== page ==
This week, the week I am finally starting my blog, it’s becoming more intimate, more real. A sample of my blood is being mixed with the blood of the person who has been chosen to receive my left kidney, as a final test to insure compatibility. God willing, the transplant will happen the first week in April, along with a handful of others in a new kidney chain.
Monday, as I was pulling into the driveway after having the blood drawn, I thought how I really need to take good care of my body! It’s not just myself that is counting on it now. Is this a bit like part of what a pregnant woman feels?
My wife thought I was kidding. Then crazy. One Saturday morning last Spring, as we both lay awake, I broached an idea that had been mulling around in my mind for years. She had to be told, and no more putting it off.
“Well, dear, there’s something I’ve been thinking about for a while.”
“We’re too old to have another child,” Mary Beth replied.
“You’re right. But this does have to do with health and biology.”
There was a short pause. “You’re… going to donate a kidney.”
This surprised me. “Bingo! You got it right away!”
“You’re kidding. Now tell me.” After 25 years of marriage, Mary Beth knows me pretty well. “What are you really thinking?”
But this time there was no kidding. I mentioned the article I read three years earlier, about a person who received a kidney from a living donor she didn’t know. Then the kidney chains I read about, in which such a donation can go to someone who has a willing donor who doesn’t match but is willing to “pay it forward” to anyone if their loved one gets a kidney. Then the 88,000 plus Americans that are on the waiting list for a kidney, and how every day, for lack of one, several of them die.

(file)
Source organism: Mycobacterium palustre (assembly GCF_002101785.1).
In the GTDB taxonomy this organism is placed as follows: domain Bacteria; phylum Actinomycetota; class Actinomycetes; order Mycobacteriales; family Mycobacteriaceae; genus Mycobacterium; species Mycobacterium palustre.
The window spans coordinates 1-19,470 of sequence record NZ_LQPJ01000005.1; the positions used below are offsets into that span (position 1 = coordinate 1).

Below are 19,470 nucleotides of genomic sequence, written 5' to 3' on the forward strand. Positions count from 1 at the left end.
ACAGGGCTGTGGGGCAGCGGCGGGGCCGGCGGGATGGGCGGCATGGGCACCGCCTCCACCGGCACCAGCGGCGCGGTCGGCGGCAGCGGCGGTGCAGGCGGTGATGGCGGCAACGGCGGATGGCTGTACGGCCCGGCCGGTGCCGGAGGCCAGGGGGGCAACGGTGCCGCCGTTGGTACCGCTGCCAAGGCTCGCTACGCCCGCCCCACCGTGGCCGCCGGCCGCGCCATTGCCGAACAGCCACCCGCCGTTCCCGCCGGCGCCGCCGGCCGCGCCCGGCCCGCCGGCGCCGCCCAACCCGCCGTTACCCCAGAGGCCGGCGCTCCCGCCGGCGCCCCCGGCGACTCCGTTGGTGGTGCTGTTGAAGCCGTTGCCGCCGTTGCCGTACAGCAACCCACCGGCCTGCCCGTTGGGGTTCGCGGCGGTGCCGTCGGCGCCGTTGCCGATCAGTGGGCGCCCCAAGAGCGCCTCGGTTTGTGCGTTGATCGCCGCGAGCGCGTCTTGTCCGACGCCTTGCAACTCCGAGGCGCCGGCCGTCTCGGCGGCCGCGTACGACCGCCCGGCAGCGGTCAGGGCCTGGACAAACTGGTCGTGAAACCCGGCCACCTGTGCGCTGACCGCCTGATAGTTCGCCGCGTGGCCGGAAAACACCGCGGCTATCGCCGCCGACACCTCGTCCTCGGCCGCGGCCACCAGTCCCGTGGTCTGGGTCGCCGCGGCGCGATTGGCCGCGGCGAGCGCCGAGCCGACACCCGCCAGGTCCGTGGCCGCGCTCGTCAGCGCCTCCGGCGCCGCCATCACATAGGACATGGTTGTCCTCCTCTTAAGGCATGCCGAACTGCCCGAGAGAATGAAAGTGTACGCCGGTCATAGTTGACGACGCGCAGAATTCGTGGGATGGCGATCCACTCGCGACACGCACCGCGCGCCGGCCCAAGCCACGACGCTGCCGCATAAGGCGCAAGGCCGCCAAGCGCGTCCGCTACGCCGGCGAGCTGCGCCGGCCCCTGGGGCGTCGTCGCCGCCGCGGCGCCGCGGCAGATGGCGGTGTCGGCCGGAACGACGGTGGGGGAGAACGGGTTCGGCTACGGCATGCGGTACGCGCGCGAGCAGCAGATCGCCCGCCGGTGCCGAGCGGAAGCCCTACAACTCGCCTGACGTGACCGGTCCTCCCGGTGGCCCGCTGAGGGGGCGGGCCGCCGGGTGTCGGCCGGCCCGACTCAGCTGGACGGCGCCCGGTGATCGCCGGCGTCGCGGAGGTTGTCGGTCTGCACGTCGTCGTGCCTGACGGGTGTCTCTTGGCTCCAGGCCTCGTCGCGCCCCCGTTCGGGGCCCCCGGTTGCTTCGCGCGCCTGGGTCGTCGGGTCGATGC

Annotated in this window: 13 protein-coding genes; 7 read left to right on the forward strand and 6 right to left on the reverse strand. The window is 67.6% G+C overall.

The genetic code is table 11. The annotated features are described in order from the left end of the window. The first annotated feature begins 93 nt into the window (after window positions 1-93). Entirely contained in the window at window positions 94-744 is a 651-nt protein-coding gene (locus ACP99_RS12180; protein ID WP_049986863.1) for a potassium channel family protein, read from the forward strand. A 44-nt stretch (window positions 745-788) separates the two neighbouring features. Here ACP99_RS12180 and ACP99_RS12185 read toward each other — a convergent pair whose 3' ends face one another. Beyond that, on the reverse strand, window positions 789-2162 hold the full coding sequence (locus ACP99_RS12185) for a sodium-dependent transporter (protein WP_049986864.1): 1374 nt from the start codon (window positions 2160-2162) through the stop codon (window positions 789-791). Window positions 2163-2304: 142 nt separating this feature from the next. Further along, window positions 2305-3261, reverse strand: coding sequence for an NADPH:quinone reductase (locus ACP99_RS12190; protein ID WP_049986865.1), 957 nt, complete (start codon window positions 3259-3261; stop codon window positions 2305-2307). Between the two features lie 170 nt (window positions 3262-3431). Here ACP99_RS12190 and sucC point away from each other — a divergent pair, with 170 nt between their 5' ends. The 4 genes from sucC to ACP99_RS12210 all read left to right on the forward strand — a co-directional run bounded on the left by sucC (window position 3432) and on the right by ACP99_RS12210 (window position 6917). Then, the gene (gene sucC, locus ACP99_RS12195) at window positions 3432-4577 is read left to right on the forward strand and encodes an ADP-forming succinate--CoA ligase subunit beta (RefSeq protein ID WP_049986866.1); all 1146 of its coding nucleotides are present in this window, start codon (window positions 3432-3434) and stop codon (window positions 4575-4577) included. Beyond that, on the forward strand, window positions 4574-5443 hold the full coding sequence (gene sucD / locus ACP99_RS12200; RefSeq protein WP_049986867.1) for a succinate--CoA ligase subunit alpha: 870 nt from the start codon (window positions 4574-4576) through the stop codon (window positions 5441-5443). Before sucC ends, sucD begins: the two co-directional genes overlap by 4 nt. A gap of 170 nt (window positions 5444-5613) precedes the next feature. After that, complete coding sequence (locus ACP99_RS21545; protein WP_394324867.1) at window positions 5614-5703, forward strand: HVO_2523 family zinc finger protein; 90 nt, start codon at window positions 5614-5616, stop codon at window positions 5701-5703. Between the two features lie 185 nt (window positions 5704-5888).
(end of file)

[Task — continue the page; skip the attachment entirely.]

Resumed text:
I told Mary Beth how I was just a year away from 60. My biological clock was ticking.
She noticed I said all this without my tell-tale laughter. “You are serious! I just mentioned kidney donation because it was the craziest thing I could think of.”
I skipped over how I hoped to get perhaps some fulfillment, some satisfaction, through an act commonly described as altruistic. How perhaps this is from taking stock of my aging life with all its unfulfilled dreams, irreparable screw-ups, and clutter. Physical and mental clutter. To do lists of things undone. Major initiatives crowded out by minor details. Perhaps a focus on this goal could help me transcend a load of discontent in my life, and remind me to be grateful.
I skipped all that because at the time I wasn’t aware of it. I hadn’t yet reflected much on the inevitable “Why are you doing this?” I hadn’t yet attempted to write down an honest answer.
Instead, I stuck with the mechanics, stuff learned online, about how the donation could happen at a transplant center right here in New Jersey, with just the kidney flying off to wherever needed. How it would be minimally invasive, and probably require only a couple days or so in the hospital. How my remaining kidney would grow in size to handle what two kidneys do. How my life expectancy would stay the same. How for the most part my lifestyle would not change, since I don’t box or skydive.
“No chance you’d ever skydive? Good,” said Mary Beth.
I mentioned my interest in writing, and that this might be something to blog about. I explained how there would be a lot of tests.